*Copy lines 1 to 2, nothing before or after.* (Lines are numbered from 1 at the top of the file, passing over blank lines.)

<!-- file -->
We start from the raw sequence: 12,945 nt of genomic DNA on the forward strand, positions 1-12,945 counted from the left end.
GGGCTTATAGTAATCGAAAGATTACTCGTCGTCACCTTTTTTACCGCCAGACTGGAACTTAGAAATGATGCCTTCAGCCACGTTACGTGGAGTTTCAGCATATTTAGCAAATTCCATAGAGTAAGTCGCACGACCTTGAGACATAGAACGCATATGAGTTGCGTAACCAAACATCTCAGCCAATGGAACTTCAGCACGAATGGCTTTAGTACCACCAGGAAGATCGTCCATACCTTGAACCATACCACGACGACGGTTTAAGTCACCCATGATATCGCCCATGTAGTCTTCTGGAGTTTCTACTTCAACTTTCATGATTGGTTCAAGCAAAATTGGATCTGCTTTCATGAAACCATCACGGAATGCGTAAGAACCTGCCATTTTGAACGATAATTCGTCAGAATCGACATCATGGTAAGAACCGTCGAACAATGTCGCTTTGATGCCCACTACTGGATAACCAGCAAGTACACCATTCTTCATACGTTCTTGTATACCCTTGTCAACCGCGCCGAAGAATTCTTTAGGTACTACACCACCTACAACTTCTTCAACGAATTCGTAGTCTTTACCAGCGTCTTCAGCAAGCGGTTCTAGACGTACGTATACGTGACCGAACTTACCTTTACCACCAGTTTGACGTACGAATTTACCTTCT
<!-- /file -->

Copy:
We start from the raw sequence: 12,945 nt of genomic DNA on the forward strand, positions 1-12,945 counted from the left end.
GGGCTTATAGTAATCGAAAGATTACTCGTCGTCACCTTTTTTACCGCCAGACTGGAACTTAGAAATGATGCCTTCAGCCACGTTACGTGGAGTTTCAGCATATTTAGCAAATTCCATAGAGTAAGTCGCACGACCTTGAGACATAGAACGCATATGAGTTGCGTAACCAAACATCTCAGCCAATGGAACTTCAGCACGAATGGCTTTAGTACCACCAGGAAGATCGTCCATACCTTGAACCATACCACGACGACGGTTTAAGTCACCCATGATATCGCCCATGTAGTCTTCTGGAGTTTCTACTTCAACTTTCATGATTGGTTCAAGCAAAATTGGATCTGCTTTCATGAAACCATCACGGAATGCGTAAGAACCTGCCATTTTGAACGATAATTCGTCAGAATCGACATCATGGTAAGAACCGTCGAACAATGTCGCTTTGATGCCCACTACTGGATAACCAGCAAGTACACCATTCTTCATACGTTCTTGTATACCCTTGTCAACCGCGCCGAAGAATTCTTTAGGTACTACACCACCTACAACTTCTTCAACGAATTCGTAGTCTTTACCAGCGTCTTCAGCAAGCGGTTCTAGACGTACGTATACGTGACCGAACTTACCTTTACCACCAGTTTGACGTACGAATTTACCTTCT